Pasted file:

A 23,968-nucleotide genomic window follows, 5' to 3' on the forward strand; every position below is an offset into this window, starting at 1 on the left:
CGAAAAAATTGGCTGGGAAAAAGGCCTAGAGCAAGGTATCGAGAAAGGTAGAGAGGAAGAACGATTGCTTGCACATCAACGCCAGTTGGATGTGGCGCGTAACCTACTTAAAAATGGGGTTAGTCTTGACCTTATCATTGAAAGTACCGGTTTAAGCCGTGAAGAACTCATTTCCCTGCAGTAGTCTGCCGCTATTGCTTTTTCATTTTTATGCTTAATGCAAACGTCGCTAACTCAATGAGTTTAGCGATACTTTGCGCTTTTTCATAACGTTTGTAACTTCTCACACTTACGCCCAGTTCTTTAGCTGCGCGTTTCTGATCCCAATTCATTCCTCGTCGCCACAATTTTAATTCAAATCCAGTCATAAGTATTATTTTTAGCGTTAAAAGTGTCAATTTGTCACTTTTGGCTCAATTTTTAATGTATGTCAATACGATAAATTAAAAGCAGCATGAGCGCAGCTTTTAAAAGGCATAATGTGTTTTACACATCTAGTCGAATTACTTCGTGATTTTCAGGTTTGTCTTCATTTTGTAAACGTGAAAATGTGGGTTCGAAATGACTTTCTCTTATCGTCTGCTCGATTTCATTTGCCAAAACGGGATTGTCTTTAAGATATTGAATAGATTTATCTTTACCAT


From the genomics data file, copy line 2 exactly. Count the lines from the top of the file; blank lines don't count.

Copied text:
CGAAAAAATTGGCTGGGAAAAAGGCCTAGAGCAAGGTATCGAGAAAGGTAGAGAGGAAGAACGATTGCTTGCACATCAACGCCAGTTGGATGTGGCGCGTAACCTACTTAAAAATGGGGTTAGTCTTGACCTTATCATTGAAAGTACCGGTTTAAGCCGTGAAGAACTCATTTCCCTGCAGTAGTCTGCCGCTATTGCTTTTTCATTTTTATGCTTAATGCAAACGTCGCTAACTCAATGAGTTTAGCGATACTTTGCGCTTTTTCATAACGTTTGTAACTTCTCACACTTACGCCCAGTTCTTTAGCTGCGCGTTTCTGATCCCAATTCATTCCTCGTCGCCACAATTTTAATTCAAATCCAGTCATAAGTATTATTTTTAGCGTTAAAAGTGTCAATTTGTCACTTTTGGCTCAATTTTTAATGTATGTCAATACGATAAATTAAAAGCAGCATGAGCGCAGCTTTTAAAAGGCATAATGTGTTTTACACATCTAGTCGAATTACTTCGTGATTTTCAGGTTTGTCTTCATTTTGTAAACGTGAAAATGTGGGTTCGAAATGACTTTCTCTTATCGTCTGCTCGATTTCATTTGCCAAAACGGGATTGTCTTTAAGATATTGAATAGATTTATCTTTACCAT